Original Research

Colonisation with multidrug-resistant organisms among dialysis patients at Universitas Academic Hospital

Godknows Shamhuyashe, Nicoline van Zyl, Cornel van Rooyen, Feziwe Bisiwe, Jolly Musoke
Southern African Journal of Infectious Diseases | Vol 39, No 1 | a607 | DOI: https://doi.org/10.4102/sajid.v39i1.607 | © 2024 Godknows Shamhuyashe, Nicoline van Zyl, Cornel van Rooyen, Feziwe Bisiwe, Jolly Musoke | This work is licensed under CC Attribution 4.0
Submitted: 11 December 2023 | Published: 09 July 2024

About the author(s)

Godknows Shamhuyashe, Department of Internal Medicine, Faculty of Health Sciences, University of the Free State, Bloemfontein, South Africa
Nicoline van Zyl, Division of Nephrology, Department of Internal Medicine, Faculty of Health Sciences, University of the Free State, Bloemfontein, South Africa
Cornel van Rooyen, Department of Biostatistics, Faculty of Health Sciences, University of the Free State, Bloemfontein, South Africa
Feziwe Bisiwe, Division of Nephrology, Department of Internal Medicine, Faculty of Health Sciences, University of the Free State, Bloemfontein, South Africa
Jolly Musoke, Department of Medical Microbiology, Universitas Business unit, National Health Laboratory Service, Bloemfontein, South Africa; and Department of Medical Microbiology, Faculty of Health Sciences, University of the Free State, Bloemfontein, South Africa

Abstract

Background: While most infections with multidrug-resistant organisms (MDROs) affect colonised people, there is limited evidence on MDRO colonisation in South African dialysis patients.

Objectives: This study evaluated the prevalence of MDRO colonisation among dialysis patients, the resistance patterns of each MDRO and the risk factors for colonisation.

Method: Rectal and nasal swabs were collected from dialysis patients who consented to participate in a 5-month study to identify selected MDROs (April 2021 – August 2021). Specimens were cultured on selected chromogenic media. Data collected included demographics, clinical information from medical records and laboratory results.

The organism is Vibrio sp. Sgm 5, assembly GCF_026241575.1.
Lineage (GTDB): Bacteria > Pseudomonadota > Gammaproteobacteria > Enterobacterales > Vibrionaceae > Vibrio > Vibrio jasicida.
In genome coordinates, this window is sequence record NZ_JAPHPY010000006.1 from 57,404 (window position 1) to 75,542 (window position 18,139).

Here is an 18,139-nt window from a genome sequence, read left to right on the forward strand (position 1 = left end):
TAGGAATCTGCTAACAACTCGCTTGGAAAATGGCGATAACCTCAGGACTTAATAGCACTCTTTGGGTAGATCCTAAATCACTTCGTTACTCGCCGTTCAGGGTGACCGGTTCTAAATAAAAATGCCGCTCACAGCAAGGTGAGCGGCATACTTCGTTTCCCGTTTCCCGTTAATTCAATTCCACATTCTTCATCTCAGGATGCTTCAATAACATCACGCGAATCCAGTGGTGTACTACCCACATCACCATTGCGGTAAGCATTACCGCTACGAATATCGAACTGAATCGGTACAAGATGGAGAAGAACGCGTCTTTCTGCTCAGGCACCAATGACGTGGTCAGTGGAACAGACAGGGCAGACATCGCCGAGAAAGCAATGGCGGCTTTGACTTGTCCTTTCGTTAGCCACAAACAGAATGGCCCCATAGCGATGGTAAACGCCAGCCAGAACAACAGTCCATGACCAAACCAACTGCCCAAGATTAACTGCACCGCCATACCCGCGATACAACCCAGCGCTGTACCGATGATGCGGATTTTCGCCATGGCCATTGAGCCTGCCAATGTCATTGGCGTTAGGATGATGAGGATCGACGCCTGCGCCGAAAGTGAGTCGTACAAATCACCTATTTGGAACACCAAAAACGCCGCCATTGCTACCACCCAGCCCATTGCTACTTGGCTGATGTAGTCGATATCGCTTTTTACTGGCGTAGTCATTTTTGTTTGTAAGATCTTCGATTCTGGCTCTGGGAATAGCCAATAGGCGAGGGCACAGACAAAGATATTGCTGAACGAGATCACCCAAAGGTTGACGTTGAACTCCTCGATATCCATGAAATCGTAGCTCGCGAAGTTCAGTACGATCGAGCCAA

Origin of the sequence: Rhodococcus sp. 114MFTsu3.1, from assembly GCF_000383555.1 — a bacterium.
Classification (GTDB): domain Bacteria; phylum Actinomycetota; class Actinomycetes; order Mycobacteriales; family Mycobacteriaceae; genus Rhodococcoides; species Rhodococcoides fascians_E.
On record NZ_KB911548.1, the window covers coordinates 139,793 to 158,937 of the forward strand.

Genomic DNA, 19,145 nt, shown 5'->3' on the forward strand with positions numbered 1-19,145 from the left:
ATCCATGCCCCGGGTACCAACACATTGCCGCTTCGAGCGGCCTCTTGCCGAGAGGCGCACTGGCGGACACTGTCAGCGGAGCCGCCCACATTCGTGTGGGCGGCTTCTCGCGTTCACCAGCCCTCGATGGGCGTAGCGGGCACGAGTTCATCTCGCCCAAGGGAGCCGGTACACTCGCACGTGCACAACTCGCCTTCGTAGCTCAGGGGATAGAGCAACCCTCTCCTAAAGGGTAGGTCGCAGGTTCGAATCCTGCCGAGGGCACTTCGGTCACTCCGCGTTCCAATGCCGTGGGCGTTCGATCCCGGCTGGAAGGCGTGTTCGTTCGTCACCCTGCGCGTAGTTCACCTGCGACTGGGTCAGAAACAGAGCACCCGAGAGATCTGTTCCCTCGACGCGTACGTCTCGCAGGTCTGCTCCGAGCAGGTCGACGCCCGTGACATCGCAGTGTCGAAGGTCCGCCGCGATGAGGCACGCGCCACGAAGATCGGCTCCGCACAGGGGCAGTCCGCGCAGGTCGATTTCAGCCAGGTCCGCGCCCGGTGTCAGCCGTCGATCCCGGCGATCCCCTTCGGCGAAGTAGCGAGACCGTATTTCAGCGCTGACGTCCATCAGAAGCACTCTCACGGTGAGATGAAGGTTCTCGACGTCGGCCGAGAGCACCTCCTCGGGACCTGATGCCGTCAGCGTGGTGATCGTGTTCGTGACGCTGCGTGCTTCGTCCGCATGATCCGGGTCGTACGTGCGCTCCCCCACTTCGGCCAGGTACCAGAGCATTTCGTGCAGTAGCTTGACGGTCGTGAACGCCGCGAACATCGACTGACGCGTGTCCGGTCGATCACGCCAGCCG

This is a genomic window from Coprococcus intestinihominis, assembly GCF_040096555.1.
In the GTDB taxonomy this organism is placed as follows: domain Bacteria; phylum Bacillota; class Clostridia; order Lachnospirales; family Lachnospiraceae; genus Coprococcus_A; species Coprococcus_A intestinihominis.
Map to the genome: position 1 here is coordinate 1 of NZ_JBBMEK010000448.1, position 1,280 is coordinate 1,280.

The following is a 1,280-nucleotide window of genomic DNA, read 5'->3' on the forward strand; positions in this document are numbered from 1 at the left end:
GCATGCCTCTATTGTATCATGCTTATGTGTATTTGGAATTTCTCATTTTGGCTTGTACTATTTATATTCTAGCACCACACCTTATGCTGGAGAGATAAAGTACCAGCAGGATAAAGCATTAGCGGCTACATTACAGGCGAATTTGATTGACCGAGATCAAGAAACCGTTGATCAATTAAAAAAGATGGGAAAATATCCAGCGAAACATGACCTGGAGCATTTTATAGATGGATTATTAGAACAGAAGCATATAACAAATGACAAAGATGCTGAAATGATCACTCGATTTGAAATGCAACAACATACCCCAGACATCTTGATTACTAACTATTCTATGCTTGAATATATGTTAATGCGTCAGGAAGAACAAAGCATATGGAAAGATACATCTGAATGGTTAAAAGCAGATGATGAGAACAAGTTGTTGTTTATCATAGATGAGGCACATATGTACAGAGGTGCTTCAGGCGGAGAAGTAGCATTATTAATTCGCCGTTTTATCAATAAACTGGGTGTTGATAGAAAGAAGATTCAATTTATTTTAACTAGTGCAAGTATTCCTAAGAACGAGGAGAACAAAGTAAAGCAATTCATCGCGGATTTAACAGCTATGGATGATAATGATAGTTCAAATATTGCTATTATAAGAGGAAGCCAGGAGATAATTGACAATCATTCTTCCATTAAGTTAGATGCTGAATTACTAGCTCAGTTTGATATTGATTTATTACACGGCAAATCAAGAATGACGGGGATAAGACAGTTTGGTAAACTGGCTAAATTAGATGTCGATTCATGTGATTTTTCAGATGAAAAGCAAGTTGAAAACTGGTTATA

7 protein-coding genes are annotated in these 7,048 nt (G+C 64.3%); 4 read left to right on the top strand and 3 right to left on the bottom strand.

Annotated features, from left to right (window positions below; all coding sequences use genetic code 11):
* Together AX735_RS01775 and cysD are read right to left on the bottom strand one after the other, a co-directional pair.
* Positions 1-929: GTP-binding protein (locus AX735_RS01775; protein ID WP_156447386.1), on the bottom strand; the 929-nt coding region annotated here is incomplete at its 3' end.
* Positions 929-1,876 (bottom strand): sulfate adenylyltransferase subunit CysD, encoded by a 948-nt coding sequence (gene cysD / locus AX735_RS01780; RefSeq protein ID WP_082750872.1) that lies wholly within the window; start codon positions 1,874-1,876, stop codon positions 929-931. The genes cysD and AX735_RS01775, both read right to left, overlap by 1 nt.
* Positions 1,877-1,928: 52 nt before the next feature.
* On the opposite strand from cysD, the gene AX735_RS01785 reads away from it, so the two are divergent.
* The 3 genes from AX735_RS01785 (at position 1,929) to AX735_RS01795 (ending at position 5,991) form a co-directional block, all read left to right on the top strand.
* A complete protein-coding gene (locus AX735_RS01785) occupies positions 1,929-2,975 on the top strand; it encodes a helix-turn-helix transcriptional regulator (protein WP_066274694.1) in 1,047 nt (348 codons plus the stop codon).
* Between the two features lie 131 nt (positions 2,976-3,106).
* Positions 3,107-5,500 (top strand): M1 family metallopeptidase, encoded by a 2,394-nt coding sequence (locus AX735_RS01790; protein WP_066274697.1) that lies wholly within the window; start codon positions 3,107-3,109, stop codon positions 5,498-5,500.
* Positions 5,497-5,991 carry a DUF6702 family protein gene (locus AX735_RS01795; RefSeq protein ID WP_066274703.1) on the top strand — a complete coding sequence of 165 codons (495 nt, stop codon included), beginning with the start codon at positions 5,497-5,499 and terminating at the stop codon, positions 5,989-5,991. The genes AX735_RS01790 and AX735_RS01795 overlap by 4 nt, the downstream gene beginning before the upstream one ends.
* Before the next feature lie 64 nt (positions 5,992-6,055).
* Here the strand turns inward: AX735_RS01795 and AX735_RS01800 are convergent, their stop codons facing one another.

Results: Multidrug-resistant organisms were isolated from 17 (23.9%) of the 71 enrolled participants. Of the 23 MDRO strains from rectal swabs (n = 71), extended-spectrum beta-lactamase-producing Enterobacterales accounted for 21.1% (15/71), vancomycin-resistant enterococci 2.8% (n = 2/71) and carbapenem-resistant Enterobacterales 4.2% (n = 3/71). Klebsiella pneumoniae (65.2%, n = 15/23) was the most prevalent MDRO. More than 80% resistance to trimethoprim and sulfamethoxazole, cefotaxine, and ciprofloxacin was noted. Significant risk factors included previous hospitalisation, proton pump inhibitor use and antibiotic exposure in the past 6 months.

Conclusion: Multidrug-resistant organisms’ carriage was high in our dialysis population. The infection prevention and control measures need to be revised and strengthened.

Contribution: This study falls within the scope of the SAJID journal as it is the first within sub-Sahara Africa to report that approximately one-fifth of dialysis patients were colonised with MDRO, which is a significant risk for MDRO infections.


Keywords

chronic kidney disease; colonisation; dialysis; multidrug-resistant organisms; Universitas Academic Hospital.

Sustainable Development Goal

Goal 3: Good health and well-being

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